Why every Australian should attend an ANZAC Day dawn service

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I'm Jade Scarfone.
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After 29 years of living in Perth, I finally got my a$$ into gear and attended an ANZAC Day dawn service. It’s something I’ve wanted to do for years but in recent times I’ve either been too hungover, still up partying from the night before, or just plain lazy.

I’ve also never had anyone to go with as no-one I know really likes to get up early.

But since I’m leaving Perth in a few weeks and have never even seen a sunrise over King’s Park, I decided it was time! So this morning I woke up early and went along on my own.

And after finally doing it, here’s why I think every Australian should attend an ANZAC day dawn service at least once…


It’s such an important part of our history and attending an event like this really makes you take the time to pause and reflect on how far we’ve come as a nation. Not only that, but to be grateful for everything those who have fought for our country sacrificed for us.

It’s one of those rare moments where you actually have to be silent and just be in the moment. A time to really look around and appreciate everything you have.

A quote from Brigadier Moore’s address really stood out to me this morning, “freedom only survives as long as there are people who are willing to defend it.”

We are so lucky to live in a country where we have freedom and to get up early one morning of the year to pay our respects should come as second nature.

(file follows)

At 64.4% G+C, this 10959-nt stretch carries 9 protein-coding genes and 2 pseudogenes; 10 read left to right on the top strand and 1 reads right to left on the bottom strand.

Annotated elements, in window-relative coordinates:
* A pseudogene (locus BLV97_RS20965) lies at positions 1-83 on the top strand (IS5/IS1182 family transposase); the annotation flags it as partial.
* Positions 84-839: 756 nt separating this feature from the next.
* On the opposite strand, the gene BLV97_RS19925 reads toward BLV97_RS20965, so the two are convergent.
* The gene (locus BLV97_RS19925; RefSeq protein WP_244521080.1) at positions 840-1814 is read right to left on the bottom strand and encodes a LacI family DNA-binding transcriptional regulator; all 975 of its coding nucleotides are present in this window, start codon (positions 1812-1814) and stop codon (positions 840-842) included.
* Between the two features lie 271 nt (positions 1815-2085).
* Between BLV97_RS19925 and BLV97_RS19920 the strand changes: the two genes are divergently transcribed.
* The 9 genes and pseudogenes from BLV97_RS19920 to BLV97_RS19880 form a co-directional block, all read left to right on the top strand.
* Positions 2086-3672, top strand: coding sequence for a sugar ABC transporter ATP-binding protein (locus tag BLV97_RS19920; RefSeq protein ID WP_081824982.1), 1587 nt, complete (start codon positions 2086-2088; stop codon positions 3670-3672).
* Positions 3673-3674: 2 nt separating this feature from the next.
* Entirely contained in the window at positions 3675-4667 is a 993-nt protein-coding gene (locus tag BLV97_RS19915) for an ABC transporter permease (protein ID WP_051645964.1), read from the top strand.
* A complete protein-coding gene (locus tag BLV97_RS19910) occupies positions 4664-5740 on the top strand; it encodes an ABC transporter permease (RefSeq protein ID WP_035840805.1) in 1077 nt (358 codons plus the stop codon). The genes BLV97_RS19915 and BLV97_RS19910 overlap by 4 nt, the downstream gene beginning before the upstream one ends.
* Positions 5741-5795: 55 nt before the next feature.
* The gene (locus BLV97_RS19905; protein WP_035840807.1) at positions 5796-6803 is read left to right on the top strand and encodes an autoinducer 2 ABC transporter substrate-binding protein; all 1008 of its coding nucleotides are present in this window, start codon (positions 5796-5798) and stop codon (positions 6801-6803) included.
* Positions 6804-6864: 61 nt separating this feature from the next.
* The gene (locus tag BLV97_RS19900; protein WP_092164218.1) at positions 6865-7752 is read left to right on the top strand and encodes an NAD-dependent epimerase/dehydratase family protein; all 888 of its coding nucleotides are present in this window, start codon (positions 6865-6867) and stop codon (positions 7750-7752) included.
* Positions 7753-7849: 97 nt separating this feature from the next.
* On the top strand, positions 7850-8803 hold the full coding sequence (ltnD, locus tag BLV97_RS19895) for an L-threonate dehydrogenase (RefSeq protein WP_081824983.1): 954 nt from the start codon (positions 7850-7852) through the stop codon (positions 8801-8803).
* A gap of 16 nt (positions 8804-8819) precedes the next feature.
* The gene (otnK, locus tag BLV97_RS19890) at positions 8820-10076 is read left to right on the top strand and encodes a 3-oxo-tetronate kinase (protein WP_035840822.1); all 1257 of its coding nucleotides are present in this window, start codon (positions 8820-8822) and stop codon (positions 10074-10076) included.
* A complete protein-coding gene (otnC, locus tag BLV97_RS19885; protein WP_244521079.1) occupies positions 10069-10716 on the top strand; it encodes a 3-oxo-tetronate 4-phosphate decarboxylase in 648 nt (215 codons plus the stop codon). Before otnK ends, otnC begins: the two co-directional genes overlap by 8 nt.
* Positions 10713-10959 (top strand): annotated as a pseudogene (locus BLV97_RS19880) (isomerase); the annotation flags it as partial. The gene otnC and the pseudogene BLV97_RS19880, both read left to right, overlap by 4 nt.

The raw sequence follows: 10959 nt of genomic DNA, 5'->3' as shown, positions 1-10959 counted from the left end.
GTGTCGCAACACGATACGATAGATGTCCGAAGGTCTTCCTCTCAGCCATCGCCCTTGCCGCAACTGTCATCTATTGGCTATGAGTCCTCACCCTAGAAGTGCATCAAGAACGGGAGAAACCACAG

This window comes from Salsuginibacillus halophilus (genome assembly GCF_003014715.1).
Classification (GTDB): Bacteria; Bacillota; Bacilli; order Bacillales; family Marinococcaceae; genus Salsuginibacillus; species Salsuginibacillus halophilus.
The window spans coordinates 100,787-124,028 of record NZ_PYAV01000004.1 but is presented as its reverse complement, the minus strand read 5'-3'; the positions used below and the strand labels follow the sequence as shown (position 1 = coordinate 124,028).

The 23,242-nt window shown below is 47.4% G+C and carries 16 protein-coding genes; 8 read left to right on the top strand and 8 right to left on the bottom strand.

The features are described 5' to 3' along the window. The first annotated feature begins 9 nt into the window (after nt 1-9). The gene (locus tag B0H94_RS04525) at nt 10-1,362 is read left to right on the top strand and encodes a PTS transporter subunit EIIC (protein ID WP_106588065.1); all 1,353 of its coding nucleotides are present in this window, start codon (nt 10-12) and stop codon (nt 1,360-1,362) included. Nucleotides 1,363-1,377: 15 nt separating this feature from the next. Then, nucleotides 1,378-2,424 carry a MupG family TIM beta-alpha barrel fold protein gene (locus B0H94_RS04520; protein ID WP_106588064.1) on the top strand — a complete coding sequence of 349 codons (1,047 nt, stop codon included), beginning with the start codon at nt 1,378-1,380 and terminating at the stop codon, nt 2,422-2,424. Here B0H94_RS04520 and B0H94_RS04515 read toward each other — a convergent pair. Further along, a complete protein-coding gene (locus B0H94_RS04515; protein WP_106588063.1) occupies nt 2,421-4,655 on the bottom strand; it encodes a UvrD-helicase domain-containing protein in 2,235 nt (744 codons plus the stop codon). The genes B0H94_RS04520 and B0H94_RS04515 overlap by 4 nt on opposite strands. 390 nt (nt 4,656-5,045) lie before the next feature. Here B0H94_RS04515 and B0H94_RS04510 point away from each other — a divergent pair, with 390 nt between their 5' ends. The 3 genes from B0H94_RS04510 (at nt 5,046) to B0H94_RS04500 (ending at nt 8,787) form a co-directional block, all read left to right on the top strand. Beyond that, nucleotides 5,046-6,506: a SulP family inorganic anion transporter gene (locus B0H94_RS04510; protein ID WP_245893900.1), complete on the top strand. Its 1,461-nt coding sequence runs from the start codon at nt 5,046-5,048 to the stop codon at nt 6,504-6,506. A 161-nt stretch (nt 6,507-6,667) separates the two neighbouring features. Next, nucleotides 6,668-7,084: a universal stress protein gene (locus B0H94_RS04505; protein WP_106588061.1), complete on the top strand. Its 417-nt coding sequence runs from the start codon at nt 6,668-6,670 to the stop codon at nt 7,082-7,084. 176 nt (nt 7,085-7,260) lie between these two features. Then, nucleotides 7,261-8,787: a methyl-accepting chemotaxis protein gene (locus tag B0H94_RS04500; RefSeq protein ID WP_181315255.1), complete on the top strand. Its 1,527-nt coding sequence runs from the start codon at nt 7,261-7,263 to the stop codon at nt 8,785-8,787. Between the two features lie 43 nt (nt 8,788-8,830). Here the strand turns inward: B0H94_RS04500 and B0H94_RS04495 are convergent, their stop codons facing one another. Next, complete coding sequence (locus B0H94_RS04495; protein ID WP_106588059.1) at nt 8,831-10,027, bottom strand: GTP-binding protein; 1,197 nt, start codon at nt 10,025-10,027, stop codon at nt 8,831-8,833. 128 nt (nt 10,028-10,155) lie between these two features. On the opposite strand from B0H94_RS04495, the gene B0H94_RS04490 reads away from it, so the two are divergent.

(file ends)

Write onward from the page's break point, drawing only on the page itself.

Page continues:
As I watched the sunrise over our beautiful city, witnessed dignitaries laying their wreaths at the war memorial. Listened to the bugle playing the famed last post, planes flying overhead, and the reading of the ode. I felt so proud to call Australia home.

In our fast paced lives, we often need reminders like this to really appreciate what we’ve got.

And so, if you’ve never been to an ANZAC Day dawn service, I strongly urge you to go. It’s a truly touching experience and something every Australian should do.

Lest we forget.

If you do decide to go next year, here’s some things you should know…

  • All the roads surrounding Kings Park are blocked off, the closest parking I found was the Wilson Parking at 256 St Georges Terrace (not far from the Barrack Arch). This is only a short walk to Kings Park.
  • The service starts at 6am but people start arriving anytime from 4am. I got to the city around 4.30am and had plenty of time to park, walk, and secure myself a spot with a decent view of the service.
  • There are screens all around the park to view the service on if you don’t get a good enough viewing spot at the memorial.
  • After the dawn service finishes, there is an Aboriginal corroboree and Maori haka performance. Be quick if you want to get a good spot to see all the action. I was too busy taking photos of the sunrise and by the time I got there I couldn’t find a spot with a good view. However, if you’re not afraid of running with the dancers go to the back of the crowd, as the dancers move into a closer circle you can move in with them and whilst you don’t get a good view of the front most of the time, you still get to see everything and get to be right amongst the action.

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  1. Lisa says:

    The Haka and Corroboree was a first and I hope it is something that continues . A beautiful display of cultural togetherness and love ❤️